Welcome to Naoko Abe's Homepage

 

Naoko Abe's new book, "'Cherry' Ingram: The English Saviour of Japan’s Cherry Blossoms", was published in March 2016, by Iwanami Shoten, one of Japan's largest and most respected publishers. 

 

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' Cherry Ingram ' has won the Nihon Essayist Club Award, a major non-fiction award in Japan.

---The award ceremony was held on 29 June, 2016 at the Japan Press Centre in Tokyo.

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Naoko Abe gave a speech about  'Cherry Ingram'  at the Japan National Press Club on 28 June 2016.

 

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                        You can watch and listen to the speech on You Tube     → click here                    

                                                                  (The speech is in Japanese) 

 

 

 

•  The first edition of  'Cherry Ingram' has sold out and the second is now on sale.

 

 

•  'Cherry Ingram' was broadcast in Japan.

NHK, the Japanese equivalent of the BBC,  aired Naoko's book 'Cherry Ingram ' as well as Ingram's former home in Benenden, Kent and  the Taihaku cherry in full blossom  on 11 May on their BS1 channel in the programme  'Overseas report 2016'.  The Taihaku shown is the original cherry that Ingram returned  to Japan in the 1930s....   link

 

 

Naoko Abe tells the story of a self-educated Englishman whose passion for the Japanese cherry blossom saved hundreds of unique and rare varieties of this iconic flower from extinction. Based on 'Cherry' Ingram's diaries, original documents and scores of interviews, the book follows the life of a plant hunter extraordinaire and the enormous impact that his pioneering work has had on cherry blossom cultures around the world.

Collingwood Ingram also known as 'Cherry Ingram'
 

Naoko Abe takes the reader from Ingram's first sojourn in Japan in 1902 to an historic speech in Tokyo in 1926 exorting Japanese royalty and industry leaders to save the dying blossoms at a time of rapid modernization and westernization. Her environmental detective story describes for the first time how the blossoms survived and examines the flowers' political and cultural heritage throughout the 20th century, including their role in Japanese militarism during World War II, and the evolution of a cloned cherry that's become the global symbol of modern Japan.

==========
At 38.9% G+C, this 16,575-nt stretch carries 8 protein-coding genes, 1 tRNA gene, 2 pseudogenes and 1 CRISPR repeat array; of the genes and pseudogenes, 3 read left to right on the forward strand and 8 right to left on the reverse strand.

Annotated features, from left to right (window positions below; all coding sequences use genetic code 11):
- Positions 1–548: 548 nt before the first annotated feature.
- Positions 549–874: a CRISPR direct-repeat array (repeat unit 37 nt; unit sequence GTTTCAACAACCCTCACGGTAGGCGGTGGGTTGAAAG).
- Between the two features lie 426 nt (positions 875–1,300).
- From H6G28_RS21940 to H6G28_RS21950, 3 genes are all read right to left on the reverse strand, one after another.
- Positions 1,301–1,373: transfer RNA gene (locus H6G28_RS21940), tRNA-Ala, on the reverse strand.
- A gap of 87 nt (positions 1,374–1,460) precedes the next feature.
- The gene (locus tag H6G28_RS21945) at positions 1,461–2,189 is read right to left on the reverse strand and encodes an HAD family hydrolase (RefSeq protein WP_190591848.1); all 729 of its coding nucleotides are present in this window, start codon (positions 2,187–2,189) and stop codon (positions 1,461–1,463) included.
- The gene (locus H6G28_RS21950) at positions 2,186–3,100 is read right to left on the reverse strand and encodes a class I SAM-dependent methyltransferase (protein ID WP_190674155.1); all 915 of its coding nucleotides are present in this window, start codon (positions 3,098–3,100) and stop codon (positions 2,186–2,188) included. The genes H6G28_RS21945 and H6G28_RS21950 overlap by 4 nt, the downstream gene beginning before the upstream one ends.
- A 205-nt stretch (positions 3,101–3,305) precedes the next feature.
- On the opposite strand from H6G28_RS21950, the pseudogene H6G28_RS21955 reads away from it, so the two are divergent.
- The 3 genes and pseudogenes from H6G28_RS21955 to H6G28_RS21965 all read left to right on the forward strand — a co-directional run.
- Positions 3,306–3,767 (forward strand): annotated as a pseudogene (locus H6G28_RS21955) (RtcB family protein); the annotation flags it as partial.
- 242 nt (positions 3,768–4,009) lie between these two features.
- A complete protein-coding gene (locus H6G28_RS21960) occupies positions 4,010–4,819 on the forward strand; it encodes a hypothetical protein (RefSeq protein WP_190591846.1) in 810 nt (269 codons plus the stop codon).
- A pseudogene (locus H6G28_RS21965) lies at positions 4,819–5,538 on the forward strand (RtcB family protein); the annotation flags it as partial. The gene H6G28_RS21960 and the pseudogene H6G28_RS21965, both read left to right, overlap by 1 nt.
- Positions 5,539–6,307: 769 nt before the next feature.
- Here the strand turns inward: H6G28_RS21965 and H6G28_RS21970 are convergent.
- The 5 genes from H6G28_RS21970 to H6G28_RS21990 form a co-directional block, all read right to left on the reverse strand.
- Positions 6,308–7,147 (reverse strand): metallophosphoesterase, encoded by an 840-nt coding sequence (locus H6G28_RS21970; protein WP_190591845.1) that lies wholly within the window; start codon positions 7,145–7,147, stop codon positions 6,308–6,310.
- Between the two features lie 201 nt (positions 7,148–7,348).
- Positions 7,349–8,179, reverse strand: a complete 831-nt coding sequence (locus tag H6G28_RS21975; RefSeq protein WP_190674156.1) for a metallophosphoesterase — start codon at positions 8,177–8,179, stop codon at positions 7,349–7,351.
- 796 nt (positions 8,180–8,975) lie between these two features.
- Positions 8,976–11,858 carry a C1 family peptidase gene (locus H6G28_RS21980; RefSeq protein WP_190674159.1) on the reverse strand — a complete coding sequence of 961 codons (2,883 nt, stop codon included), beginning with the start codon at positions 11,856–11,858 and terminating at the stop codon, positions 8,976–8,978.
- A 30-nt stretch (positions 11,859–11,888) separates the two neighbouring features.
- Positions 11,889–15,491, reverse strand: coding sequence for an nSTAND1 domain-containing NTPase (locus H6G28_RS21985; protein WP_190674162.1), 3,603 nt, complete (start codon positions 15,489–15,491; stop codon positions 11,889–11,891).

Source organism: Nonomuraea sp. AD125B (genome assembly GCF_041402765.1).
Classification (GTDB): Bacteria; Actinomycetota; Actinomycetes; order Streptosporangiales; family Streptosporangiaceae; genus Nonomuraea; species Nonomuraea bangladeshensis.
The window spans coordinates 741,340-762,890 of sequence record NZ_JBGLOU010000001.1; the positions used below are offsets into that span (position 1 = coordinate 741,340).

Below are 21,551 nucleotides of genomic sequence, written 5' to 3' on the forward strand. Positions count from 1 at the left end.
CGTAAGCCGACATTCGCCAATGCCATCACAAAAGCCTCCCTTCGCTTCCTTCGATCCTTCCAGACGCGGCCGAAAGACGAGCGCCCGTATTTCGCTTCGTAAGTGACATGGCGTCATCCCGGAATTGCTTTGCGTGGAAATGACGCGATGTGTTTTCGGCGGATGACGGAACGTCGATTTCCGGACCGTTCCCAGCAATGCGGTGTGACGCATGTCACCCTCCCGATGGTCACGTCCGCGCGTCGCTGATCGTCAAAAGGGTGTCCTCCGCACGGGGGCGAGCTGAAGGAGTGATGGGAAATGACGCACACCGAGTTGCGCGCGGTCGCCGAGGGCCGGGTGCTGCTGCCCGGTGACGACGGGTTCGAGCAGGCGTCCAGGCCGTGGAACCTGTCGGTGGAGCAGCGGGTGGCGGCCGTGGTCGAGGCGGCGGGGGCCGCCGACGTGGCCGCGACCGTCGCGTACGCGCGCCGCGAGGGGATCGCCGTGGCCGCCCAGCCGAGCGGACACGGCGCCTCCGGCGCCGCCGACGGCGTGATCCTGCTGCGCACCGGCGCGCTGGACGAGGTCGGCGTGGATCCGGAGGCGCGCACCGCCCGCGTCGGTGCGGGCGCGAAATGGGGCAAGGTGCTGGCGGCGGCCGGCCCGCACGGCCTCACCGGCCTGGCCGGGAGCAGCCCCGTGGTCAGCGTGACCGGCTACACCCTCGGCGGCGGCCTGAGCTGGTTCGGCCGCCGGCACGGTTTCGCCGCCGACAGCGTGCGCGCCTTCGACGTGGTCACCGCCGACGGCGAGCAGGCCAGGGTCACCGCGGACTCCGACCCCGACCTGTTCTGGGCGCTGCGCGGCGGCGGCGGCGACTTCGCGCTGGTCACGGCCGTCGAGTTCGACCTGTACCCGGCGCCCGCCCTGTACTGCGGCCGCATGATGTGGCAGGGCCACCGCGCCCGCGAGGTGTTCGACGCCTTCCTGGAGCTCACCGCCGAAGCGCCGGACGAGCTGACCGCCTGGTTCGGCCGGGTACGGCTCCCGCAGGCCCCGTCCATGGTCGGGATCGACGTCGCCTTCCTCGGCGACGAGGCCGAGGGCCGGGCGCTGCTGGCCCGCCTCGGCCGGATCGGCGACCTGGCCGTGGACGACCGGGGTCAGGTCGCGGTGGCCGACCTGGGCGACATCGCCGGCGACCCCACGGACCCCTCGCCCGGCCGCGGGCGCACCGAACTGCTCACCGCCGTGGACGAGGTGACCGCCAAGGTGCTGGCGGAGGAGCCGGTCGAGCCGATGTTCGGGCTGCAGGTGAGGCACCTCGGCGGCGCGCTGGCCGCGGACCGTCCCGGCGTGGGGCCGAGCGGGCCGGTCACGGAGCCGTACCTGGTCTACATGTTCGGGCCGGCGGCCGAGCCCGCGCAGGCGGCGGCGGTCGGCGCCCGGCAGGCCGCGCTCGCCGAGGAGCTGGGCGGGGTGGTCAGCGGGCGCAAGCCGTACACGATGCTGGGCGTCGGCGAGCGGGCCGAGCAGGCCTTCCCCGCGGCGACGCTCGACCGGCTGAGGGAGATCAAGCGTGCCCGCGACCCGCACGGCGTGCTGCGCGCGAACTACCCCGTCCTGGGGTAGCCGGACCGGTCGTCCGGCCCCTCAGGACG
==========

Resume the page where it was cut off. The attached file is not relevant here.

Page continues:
Extracts from 5 reviews

 

(Naoko Abe's) non-fiction book depicts an Englishman who loved cherry blossoms more than we Japanese -- and gave us a stark warning (about their uncertain future). We can only appreciate the ‘Taihaku' -- the Great White cherry’ -- these days thanks to Collingwood Ingram. --- The Mainichi Shimbun (download)

 

This great work puts the life of the cherry saviour Collingwood Ingram into perspective。It uncovers historic facts about how modernization affected Japan and how distorted and controlled views about the ‘sakura’ were imposed on the Japanese during the war. ---  The Tokyo Shimbun (download)

    

A formidable book, extraordinarily well-researched, with a thick philosophical backbone that sends a powerful message ----Natsuki Ikezawa, The Shukan Bunshun (download) 

 

An outstanding non-fiction book that depicts the history spanning more than 100 years of sakura keepers who devoted their lives to preserving cherry blossoms in Japan and beyond --- Mr. Partner magazine (download)

 

Ms. Abe highlights the lament of Japan's most distinguished 'sakuramori' ('cherry blossom keeper') when he met 'Cherry' Ingram in Tokyo in 1926: "This is the cherry tree my great grandfather painted more than 130 years ago. This most beautiful variety seems to have gone extinct. I can’t find it anywhere".  --- The Asahi Shimbun (download)

 

 The British newspaper 'Courier' wrote about  'Cherry Ingram'  on Friday 20 May .

   ' Famous  Oriental blooms stem from Sussex survivor'

As the year's cherry blossom season in Japan flutters to an end, the story of the  Benenden expert whose passion for the flowers saved hundreds of varieties from  extinction....link

 

 

Synopsis         

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